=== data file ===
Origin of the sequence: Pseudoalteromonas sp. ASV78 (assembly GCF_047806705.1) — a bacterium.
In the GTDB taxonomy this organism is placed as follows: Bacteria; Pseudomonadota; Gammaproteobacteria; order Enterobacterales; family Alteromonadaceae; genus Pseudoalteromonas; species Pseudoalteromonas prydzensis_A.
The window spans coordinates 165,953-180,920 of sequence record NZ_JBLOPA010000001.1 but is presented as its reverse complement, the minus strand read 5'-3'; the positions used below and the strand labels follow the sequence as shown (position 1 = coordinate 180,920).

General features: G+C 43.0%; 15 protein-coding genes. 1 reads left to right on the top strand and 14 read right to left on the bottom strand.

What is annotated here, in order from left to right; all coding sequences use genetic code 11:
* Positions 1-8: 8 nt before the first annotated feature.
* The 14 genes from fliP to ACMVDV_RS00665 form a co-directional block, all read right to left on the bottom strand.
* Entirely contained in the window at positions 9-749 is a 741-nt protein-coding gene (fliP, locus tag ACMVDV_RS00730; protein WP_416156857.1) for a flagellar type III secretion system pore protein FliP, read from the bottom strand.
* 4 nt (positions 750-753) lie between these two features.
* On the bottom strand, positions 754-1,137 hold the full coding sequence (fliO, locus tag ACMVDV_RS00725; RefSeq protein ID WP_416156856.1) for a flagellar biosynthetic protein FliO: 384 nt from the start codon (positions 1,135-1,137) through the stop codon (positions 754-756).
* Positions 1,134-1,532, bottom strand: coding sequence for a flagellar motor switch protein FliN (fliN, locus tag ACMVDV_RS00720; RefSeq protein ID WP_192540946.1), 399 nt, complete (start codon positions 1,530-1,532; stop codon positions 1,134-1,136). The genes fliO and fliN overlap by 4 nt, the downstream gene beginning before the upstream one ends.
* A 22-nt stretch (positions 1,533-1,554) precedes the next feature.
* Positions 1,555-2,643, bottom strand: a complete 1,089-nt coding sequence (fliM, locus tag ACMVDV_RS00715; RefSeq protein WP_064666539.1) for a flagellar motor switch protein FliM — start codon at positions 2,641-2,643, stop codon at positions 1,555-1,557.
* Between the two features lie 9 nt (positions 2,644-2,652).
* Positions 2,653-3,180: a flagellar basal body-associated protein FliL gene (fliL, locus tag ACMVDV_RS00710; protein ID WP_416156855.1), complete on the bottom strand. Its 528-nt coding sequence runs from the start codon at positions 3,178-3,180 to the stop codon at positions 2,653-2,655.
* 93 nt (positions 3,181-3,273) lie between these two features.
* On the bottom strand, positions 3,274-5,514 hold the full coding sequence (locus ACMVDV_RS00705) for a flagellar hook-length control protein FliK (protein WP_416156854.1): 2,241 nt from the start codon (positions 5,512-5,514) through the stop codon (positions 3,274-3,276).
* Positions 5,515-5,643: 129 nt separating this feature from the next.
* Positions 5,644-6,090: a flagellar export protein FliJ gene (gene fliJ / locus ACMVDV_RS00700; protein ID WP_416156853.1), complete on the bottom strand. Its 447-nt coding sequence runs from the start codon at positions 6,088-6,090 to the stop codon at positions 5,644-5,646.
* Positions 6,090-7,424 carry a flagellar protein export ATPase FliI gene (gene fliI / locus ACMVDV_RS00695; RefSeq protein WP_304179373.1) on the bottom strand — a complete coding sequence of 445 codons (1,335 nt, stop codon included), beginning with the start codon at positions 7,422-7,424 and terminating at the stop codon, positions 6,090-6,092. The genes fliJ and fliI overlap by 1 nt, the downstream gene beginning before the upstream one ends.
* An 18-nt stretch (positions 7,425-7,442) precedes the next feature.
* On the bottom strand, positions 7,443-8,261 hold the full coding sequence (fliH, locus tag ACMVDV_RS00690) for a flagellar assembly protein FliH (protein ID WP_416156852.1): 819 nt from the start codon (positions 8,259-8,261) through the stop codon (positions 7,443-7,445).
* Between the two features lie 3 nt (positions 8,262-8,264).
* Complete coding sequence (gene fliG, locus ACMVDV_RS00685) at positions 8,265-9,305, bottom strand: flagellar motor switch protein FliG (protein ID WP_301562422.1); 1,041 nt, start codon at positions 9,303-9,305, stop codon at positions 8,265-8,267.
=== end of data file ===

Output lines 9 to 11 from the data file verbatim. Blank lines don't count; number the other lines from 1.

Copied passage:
* 4 nt (positions 750-753) lie between these two features.
* On the bottom strand, positions 754-1,137 hold the full coding sequence (fliO, locus tag ACMVDV_RS00725; RefSeq protein ID WP_416156856.1) for a flagellar biosynthetic protein FliO: 384 nt from the start codon (positions 1,135-1,137) through the stop codon (positions 754-756).
* Positions 1,134-1,532, bottom strand: coding sequence for a flagellar motor switch protein FliN (fliN, locus tag ACMVDV_RS00720; RefSeq protein ID WP_192540946.1), 399 nt, complete (start codon positions 1,530-1,532; stop codon positions 1,134-1,136). The genes fliO and fliN overlap by 4 nt, the downstream gene beginning before the upstream one ends.